9:31am –Contemplate the needed trajectory of a rock that would injure, but not kill, said maintenance person. I might need my ice maker fixed at some point.

9:35am –Give up on plan to maim maintenance personnel because it would involve moving a part of my body, and, let’s me honest, who doesn’t want an large 24-hour supermarket directly outside their window?

10am –Unsure if I am yet awake, maintenance personnel begin mowing what’s left of the grass outside my bedroom with a bush-hog machine.

10:01am –Stagger the 10 feet from my bedroom to my “office.” Manage to stub my toe on no fewer than seven objects. As required by law, at least three are more dense than depleted Uranium.

10:02am –My now semi-awake brain discovers that the computer/printer combo doesn’t not provide this “food” that the Wizard needs, badly.

10:03am –Stagger over to the refrigerator. My agile feet know the path well, and manage to run into the same seven objects.

10:05am –Think about how good a breakfast with scrambled eggs, bacon, and blueberry pancakes would taste. Unfortunately, I am a bachelor so anything that cannot be made from hot-dogs and month old bread is out of the question.

10:06am –With hot-dog flavored “PopTart” in hand, return to the computer.

10:07am –Digg and Slashdot.

11:03am –Decide to actually “work.”

11:04am –Start pulling down code to work on with Perforce, the Fast Software Configuration Management System. The file set consists of three small text files, one resource file, and a large image file describing how the software system works, assuming they had actually built it that way.

12pm –Lunch, which is a hot dog, stale bread, or some combination thereof.

1pm –Perforce, the Fast Software Configuration Management System, actually completes the synchronize operation, leaving me with three small text files, twenty corrupted resource files, and someone’s half eaten pimento cheese sandwich.

1:01pm –Consult Digg and Slashdot, while contemplating why anyone uses Perforce.

2:00pm –Remember that people use Perforce because the alternatives are worse. For example, Visual SourceSafe is a service by Microsoft in which they send a salesman to your place of business to kick you in the seat of your pants repeatedly. In the Professional version of SourceSafe, the salesman also steals your credit card and purchases a site license for Microsoft Money.

2:01pm –Attempt to log into the client’s bug database, so I know what to work on. Discover that I do not have access to bugbase, which is on the internal network, because I did not file a business case for why I need it, three years in advance.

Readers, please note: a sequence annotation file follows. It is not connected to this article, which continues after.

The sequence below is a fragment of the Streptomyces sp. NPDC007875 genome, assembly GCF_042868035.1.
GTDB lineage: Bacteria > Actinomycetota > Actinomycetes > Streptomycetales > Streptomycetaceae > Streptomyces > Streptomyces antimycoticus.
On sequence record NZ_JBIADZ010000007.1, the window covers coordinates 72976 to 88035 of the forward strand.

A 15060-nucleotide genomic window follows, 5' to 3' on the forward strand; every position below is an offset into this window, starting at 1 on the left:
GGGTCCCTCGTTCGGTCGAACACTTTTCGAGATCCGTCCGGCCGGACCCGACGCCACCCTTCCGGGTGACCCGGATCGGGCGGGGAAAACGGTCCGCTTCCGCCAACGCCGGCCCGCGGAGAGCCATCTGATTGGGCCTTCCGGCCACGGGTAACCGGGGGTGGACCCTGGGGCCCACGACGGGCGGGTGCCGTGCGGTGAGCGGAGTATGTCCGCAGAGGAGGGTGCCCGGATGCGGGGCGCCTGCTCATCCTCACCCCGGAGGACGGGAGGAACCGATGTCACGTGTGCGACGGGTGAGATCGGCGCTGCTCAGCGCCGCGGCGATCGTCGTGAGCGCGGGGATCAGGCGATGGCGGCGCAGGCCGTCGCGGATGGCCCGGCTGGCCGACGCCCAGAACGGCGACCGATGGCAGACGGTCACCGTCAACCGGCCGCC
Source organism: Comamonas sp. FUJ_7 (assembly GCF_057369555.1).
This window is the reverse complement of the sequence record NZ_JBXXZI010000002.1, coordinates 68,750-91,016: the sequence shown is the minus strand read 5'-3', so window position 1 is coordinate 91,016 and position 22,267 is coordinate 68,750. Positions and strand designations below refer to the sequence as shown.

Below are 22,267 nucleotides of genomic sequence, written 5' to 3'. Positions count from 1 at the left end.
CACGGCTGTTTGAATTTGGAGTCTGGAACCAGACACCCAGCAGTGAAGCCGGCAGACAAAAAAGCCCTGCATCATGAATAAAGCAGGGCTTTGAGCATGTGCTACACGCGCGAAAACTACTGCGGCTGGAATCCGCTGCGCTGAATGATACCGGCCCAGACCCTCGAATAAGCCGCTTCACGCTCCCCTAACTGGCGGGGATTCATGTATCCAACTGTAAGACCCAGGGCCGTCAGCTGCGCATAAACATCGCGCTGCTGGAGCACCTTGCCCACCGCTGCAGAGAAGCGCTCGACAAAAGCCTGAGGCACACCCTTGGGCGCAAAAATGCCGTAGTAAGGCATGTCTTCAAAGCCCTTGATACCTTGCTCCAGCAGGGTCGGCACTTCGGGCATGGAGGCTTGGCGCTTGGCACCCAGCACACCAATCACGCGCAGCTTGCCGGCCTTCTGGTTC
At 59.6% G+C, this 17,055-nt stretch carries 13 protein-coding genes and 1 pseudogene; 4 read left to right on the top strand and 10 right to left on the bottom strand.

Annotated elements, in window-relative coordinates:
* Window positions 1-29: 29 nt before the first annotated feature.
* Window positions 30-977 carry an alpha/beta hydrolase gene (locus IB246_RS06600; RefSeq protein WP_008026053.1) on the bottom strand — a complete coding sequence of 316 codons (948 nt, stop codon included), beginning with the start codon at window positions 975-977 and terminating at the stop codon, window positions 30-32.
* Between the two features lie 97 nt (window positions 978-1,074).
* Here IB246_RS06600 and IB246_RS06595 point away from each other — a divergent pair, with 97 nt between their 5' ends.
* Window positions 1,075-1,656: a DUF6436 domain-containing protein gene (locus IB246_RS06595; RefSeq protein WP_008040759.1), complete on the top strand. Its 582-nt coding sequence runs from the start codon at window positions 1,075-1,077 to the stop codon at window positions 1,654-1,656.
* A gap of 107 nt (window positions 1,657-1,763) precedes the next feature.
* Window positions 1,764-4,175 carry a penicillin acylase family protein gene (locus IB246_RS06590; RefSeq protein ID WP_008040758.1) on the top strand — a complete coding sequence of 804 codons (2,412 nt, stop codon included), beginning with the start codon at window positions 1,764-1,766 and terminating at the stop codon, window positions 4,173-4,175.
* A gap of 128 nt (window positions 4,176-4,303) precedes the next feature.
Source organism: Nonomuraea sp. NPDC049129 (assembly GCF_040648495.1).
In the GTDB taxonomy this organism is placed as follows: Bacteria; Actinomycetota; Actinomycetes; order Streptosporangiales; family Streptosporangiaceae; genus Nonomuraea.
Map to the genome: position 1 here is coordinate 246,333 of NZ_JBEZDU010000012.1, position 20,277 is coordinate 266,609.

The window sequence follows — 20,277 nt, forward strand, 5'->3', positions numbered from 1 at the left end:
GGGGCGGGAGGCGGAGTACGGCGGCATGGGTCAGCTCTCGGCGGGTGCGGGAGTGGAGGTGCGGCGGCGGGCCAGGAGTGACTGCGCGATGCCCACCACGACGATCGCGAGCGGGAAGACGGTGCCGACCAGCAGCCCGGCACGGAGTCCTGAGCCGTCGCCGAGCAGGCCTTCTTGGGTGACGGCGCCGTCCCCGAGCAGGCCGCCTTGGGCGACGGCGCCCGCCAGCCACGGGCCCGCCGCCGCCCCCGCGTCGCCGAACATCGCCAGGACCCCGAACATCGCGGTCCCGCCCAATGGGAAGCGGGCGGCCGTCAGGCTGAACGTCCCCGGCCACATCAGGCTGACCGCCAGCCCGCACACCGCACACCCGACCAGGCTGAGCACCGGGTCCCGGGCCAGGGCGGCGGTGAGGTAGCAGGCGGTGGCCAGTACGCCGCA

2:05pm –Call the client’s IT department, explain that I need network access from my Mac. To avoid getting the wrong software, keep mentioning that I am using a Mac during any awkward silences and anyplace in the conversation a normal person might say something like “hello.” Sensing my urgency, IT promptly sends me five copies of the Windows software.

2:10pm –Call IT department back to explain that need Mac software, to which I am promptly told “We do not support Windows 98.”

2:15pm –Finally reach the one Mac IT person, whom they apparently keep locked in a cage in the basement, and feed old PowerTalk documentation. He cannot send the software via email because of the 32 byte email attachment limit, but he is able to smuggle out a CD of the software, on the back of one of the many fruit bats in his cage.

2:30pm –Discover that VPN software does not reliably connect to client’s network, but does, in fact, waste a large amount of space on my hard drive and not uninstall.

2:31pm –Call IT department again to explain VPN software does not work. IT carefully explains that I must either rewire my apartment, reconfigure my router so that it is solely and permanently connected to their network, or move to California and/or India for VPN to ever work. They are not sure which. Smoke signals are suggested in the interim.

2:45pm –Randomly change settings in the VPN configuration until I can actually connect to the internal network. Discover that although I can connect, I have no security access to any servers on their network, including the bug database. Furthermore, IT has decided that, for reasons of productivity, anyone connected through VPN should not be able to access anything outside their network, such as, for example, the computer sitting right in front of me.